When I was writing my book, I worked on it at night when things were quiet. I read over what I had written the next day and tried to see how others may view the content. There was often research to be done on sources and facts and it was easier to do that in the day.”
In each of your roles (past and current), describe three major challenges you faced and your solutions to the challenges that would be of value to businesses and ICT professionals?
R: “The first challenge is building credibility, of persuading people that your views and opinions need to be listened to. Decision makers everywhere tend to work in small coteries and getting a new voice heard needs a lot of work. I worked outside India for many years and found that though it needs a great deal of effort to be heard if you’re a relative outsider, after that things get done quickly. It’s easier in India for me to be heard but it’s also much harder to actually get things done!
The second challenge is to form an alliance of people you can work with: a team, a group, a special interest group, or whatever. You can only get something worthwhile done if other people join you: a few may actually work for you in the same organization, but most others must have enough reason to join forces with you.
The third challenge is to be as critical as possible of your own work. It is far, far better to know about a defect or limitation in what you have accomplished than to be told about it by someone else. Quite often, a shortcoming is an indication of where further work will be useful so being critical can help you find directions along which to move your work.”
You recently authored a ‘must-read’ book. What prompted you to write this book?
R: “The book was published just three months ago so I am not sure it’s in the ‘must-read’ class yet! I wrote the book because I felt that the voice and views of people in science and technology are heard so little that usually all that non-specialists (i.e. most people!) have is a journalistic pastiche. Computing and IT have been atrociously misrepresented in India (and elsewhere) and we have allowed ourselves to be presented with another completely artificial voice. Yet computing has changed India more than any other technology. There are over 650 million cellphone connections and they have provided a route to democracy that no amount of legislation or political promise could have provided. And cellphone technology has succeeded precisely because of what can be accomplished by the computer inside: most Indians today hold in their hands more computational power than in the computer centres of the 1960s and 1970s.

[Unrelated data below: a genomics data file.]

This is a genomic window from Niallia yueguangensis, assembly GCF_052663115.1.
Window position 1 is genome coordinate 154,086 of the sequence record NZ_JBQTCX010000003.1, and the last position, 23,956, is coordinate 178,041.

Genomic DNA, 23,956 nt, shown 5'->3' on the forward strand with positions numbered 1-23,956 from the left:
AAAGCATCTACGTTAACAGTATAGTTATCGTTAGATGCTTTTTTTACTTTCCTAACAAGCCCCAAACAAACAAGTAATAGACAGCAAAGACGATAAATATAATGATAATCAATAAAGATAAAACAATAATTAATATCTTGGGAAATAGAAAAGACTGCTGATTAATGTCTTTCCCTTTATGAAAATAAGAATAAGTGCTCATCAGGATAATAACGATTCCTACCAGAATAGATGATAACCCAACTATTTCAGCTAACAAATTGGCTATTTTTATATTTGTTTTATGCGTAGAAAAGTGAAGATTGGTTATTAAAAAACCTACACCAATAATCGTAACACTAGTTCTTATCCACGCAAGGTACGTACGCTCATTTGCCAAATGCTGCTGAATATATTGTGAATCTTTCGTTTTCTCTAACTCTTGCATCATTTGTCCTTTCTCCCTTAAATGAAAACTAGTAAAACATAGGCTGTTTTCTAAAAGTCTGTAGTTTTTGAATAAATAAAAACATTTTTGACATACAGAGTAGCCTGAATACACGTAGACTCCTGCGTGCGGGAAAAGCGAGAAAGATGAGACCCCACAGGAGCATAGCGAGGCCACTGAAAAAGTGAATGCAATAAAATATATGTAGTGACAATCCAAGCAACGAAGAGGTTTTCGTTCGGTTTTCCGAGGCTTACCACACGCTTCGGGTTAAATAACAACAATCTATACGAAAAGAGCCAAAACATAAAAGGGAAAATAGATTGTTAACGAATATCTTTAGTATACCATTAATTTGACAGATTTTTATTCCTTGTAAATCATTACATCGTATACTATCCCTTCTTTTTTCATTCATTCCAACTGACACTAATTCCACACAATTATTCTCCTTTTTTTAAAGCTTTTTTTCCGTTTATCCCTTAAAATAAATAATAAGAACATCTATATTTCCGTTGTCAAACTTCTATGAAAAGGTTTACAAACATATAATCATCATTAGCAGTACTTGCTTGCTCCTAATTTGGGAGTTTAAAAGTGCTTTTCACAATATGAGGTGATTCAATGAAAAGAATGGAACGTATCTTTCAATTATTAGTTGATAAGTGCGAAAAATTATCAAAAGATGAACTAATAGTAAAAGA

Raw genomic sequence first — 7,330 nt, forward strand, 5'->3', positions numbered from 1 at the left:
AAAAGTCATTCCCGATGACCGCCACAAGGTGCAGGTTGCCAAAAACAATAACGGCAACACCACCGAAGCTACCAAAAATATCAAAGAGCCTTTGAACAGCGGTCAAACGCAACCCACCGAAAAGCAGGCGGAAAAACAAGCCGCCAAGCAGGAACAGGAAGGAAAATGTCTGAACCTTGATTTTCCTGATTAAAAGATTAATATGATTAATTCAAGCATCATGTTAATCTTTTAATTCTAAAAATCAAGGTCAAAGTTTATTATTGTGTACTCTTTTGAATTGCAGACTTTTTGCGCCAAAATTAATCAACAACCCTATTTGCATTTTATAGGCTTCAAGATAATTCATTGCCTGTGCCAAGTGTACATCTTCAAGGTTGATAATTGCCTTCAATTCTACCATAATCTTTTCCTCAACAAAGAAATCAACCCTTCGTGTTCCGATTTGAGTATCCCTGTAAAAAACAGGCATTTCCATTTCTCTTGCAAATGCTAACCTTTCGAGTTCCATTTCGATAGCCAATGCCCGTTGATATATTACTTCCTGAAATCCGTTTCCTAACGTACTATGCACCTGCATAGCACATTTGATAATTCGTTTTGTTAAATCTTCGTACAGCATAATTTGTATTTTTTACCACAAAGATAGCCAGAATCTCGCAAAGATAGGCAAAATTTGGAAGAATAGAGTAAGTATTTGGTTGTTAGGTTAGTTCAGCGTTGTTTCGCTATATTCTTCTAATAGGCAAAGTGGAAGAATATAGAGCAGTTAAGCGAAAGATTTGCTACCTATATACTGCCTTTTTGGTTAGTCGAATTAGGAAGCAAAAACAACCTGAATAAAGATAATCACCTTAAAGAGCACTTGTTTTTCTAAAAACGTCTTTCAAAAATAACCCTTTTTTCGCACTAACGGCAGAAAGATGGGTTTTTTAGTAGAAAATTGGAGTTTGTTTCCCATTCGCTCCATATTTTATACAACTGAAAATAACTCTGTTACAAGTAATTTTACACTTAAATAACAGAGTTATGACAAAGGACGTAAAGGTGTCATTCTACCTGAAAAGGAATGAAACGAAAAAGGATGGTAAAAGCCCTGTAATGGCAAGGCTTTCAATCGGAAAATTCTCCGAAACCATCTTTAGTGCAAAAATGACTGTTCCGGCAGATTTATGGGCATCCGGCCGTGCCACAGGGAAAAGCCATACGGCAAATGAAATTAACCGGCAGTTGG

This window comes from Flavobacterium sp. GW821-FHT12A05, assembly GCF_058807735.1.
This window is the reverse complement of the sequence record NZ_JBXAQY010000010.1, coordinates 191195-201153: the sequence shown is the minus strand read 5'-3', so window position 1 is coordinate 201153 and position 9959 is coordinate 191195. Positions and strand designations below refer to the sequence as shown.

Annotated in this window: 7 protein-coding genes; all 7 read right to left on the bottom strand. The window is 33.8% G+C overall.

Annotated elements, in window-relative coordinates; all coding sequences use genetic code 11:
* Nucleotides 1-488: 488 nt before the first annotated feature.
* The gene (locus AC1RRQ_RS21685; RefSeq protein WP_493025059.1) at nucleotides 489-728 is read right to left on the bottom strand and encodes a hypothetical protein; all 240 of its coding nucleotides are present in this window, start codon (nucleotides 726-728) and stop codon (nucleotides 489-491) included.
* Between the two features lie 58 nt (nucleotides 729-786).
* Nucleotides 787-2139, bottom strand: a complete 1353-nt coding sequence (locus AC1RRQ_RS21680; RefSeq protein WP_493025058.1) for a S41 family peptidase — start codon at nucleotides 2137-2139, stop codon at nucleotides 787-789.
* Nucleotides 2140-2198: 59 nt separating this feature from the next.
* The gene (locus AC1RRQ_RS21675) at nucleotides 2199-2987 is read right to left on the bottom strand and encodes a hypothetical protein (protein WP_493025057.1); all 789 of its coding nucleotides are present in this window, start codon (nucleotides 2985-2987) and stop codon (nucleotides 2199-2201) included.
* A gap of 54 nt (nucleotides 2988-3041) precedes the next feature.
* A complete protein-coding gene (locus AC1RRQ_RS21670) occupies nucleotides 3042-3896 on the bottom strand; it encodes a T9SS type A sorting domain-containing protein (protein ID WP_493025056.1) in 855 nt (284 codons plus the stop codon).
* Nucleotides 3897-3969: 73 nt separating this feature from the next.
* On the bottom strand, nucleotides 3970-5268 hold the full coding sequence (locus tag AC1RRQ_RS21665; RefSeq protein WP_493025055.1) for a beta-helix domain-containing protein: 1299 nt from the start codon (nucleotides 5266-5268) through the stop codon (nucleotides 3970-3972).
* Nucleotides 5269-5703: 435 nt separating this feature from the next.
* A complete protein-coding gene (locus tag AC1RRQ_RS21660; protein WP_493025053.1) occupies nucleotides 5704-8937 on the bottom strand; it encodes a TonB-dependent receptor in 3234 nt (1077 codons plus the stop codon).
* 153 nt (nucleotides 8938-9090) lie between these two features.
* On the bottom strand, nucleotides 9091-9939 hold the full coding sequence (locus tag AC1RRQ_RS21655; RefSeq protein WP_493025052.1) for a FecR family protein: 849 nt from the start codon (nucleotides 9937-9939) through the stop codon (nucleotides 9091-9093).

I feel it is as important that the nerd’s words (!) are heard as it is to strip away the notion that we are all unthinking nerds. I have tried to relate my work with the rest of my life and with what was going on around me at the time. To take one example, at the time of the Bangladesh war of 1971, I was involved with some very demanding and critical project work. However, that war was not just a distraction from this work — it was something that occupied my mind and the minds of everyone around me so much that work had to take second place. How could I write about the work without also writing about the war?”
Can you overview the chapters in your book?
R: “The book analyses the rise of Indian computing. I talk about the early days, the growth of computing as a science and how it relates to other sciences. Most of my work was experimental, where one had to build a system to evaluate how an innovation actually works. It’s harder for people to accept that such work is also science.
I tried to write the book for a general audience so the memoir does not have a detailed technical history. It is a personal account of the incredible explosion of an industry seen through the eyes of someone who was there from the beginning.